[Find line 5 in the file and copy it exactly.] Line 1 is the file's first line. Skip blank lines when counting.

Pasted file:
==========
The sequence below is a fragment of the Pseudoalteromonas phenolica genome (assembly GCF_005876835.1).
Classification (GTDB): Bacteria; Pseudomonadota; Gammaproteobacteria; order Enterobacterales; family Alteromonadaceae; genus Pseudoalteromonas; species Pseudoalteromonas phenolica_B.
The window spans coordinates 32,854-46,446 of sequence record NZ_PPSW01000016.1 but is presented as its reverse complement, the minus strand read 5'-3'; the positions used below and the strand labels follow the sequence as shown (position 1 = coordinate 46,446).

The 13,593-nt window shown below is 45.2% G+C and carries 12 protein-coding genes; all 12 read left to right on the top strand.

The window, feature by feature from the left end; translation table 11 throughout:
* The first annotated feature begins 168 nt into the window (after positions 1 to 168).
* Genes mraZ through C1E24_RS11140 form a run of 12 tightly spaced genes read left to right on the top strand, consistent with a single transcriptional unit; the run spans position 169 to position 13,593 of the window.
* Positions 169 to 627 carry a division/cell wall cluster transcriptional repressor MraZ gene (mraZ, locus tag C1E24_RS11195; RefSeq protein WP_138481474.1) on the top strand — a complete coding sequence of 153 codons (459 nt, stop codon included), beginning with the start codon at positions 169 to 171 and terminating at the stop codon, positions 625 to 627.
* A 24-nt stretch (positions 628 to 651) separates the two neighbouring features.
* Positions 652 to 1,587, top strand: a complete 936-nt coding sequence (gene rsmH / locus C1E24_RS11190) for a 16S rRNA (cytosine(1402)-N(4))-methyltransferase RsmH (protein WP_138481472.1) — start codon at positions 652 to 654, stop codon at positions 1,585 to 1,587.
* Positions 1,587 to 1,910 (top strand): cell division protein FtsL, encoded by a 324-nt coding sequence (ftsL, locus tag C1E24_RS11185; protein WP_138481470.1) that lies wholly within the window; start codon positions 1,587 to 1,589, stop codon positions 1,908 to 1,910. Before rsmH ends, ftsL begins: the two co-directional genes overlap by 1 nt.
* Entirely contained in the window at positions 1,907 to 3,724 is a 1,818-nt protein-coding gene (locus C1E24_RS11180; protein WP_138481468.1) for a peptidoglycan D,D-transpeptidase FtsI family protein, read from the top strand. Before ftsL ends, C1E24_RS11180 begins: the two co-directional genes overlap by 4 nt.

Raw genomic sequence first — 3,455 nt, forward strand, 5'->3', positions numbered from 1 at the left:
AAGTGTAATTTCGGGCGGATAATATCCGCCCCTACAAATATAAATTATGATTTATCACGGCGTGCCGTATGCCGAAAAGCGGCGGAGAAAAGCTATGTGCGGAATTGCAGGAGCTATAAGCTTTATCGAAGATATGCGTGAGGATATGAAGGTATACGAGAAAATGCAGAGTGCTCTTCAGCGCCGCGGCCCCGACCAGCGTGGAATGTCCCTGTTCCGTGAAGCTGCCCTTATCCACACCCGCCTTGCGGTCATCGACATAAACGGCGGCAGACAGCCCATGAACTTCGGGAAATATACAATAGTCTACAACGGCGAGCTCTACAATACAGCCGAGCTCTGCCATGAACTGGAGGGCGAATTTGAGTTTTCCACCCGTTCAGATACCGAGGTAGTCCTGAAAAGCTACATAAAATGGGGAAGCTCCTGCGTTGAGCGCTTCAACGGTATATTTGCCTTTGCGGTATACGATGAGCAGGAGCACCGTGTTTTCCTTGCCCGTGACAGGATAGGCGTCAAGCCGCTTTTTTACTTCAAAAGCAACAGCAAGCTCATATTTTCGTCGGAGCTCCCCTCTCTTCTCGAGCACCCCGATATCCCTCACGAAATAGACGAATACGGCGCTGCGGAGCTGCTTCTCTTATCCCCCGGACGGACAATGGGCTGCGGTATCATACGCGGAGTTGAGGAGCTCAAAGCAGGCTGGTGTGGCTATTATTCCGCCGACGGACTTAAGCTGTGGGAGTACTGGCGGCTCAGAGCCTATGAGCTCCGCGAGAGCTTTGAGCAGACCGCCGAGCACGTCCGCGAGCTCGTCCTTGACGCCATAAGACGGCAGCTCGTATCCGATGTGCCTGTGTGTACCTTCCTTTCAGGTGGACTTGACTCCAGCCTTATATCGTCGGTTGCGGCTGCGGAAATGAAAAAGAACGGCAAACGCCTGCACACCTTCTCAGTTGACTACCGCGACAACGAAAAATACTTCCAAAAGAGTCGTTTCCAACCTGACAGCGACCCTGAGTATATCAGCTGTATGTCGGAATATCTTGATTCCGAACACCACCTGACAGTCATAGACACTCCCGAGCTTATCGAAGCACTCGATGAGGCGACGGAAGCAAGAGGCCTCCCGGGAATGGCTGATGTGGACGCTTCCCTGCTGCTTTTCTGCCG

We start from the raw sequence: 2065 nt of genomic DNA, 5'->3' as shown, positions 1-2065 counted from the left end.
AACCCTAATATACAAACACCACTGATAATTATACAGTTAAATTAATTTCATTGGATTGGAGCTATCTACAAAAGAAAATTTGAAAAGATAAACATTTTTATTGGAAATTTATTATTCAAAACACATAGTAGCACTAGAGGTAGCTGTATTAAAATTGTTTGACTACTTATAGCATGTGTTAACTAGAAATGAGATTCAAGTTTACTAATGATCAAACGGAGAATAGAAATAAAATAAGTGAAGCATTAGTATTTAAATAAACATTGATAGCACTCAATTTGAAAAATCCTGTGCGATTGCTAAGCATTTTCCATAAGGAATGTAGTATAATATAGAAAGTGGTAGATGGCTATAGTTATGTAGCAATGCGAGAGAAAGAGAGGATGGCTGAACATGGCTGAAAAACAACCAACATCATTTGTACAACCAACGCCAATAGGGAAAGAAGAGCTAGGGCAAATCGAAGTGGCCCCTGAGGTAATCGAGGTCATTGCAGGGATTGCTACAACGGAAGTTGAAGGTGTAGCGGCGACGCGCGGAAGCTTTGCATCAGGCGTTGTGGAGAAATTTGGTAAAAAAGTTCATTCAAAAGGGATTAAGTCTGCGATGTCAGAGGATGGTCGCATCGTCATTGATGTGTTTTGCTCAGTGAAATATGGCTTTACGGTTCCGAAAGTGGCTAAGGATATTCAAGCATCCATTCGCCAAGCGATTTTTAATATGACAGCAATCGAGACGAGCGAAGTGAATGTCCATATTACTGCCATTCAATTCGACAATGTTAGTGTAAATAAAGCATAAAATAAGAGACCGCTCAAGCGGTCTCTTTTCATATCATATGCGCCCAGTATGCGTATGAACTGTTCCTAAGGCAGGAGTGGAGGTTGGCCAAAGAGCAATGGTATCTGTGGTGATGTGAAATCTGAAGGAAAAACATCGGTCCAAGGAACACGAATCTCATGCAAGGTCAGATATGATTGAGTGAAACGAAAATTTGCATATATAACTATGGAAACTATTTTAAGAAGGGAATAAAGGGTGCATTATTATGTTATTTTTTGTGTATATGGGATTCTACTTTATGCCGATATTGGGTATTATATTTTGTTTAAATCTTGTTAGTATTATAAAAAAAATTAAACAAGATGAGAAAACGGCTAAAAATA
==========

The window, feature by feature from the left end; translation table 11 throughout: